La Fête des Rois, Feast of the Kings
Today is the feast of the Epiphanie (literally “revelation”) celebrating the travels of the three Magi, or Kings of the Orient, who followed a star to Bethlehem to visit Jesus a few days after the Nativity.
French Christmas celebrations conclude with the Epiphanie, and with the consumption of vast quantities of galettes des Rois, like the one to the left. They are made of puff pastry filled with marzipan. Each galette is sold with a gilded or silver cardboard crown and contains a fève (“fava bean.”) The fève is no longer a dry bean, but now consists in some decorative charm. My favorites are miniature Nativity scene figures. One must, of course, chew carefully not to break a tooth on the fève.
When the galette is split between family members or friends, the person who draws the slice containing the fève becomes King or Queen, dons the cardboard crown and chooses a consort among the company. I must report that people cheat upon this occasion. For one thing, the galettes des rois are so delicious that they are eaten weeks before and after the actual celebration of the Epiphanie. Also, when the company comprises little ones, the person cutting the galette des Rois will always slyly try to locate the fève through the crust to give the winning slice to one of the children. I won’t name any names, but I know of a certain boy who was so delighted with his royal rank that he would keep the crown firmly planted on his head for the rest of the day and even refuse to take it off to go to bed.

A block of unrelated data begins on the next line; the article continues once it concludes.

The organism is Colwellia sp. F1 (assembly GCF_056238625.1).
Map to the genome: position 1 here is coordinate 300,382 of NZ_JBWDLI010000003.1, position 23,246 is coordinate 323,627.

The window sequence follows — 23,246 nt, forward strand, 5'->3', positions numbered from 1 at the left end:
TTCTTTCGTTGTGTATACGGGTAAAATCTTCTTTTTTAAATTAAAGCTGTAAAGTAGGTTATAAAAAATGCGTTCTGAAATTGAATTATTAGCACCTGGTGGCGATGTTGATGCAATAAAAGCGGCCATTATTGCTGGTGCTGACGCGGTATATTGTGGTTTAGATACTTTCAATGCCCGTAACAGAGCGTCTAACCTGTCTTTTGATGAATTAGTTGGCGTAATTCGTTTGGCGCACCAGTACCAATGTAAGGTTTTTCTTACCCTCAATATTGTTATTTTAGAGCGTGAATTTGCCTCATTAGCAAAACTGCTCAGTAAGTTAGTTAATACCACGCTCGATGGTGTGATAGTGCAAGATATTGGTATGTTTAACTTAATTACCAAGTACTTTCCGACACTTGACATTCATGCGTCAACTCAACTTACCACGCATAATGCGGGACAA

This custom can be traced back to the Middle Ages, and may be older. Even the French Revolution could not defeat the popular affection for this festivity. To illustrate this post, a painting by Greuze, depicting a family of peasants partaking of a galette des Rois .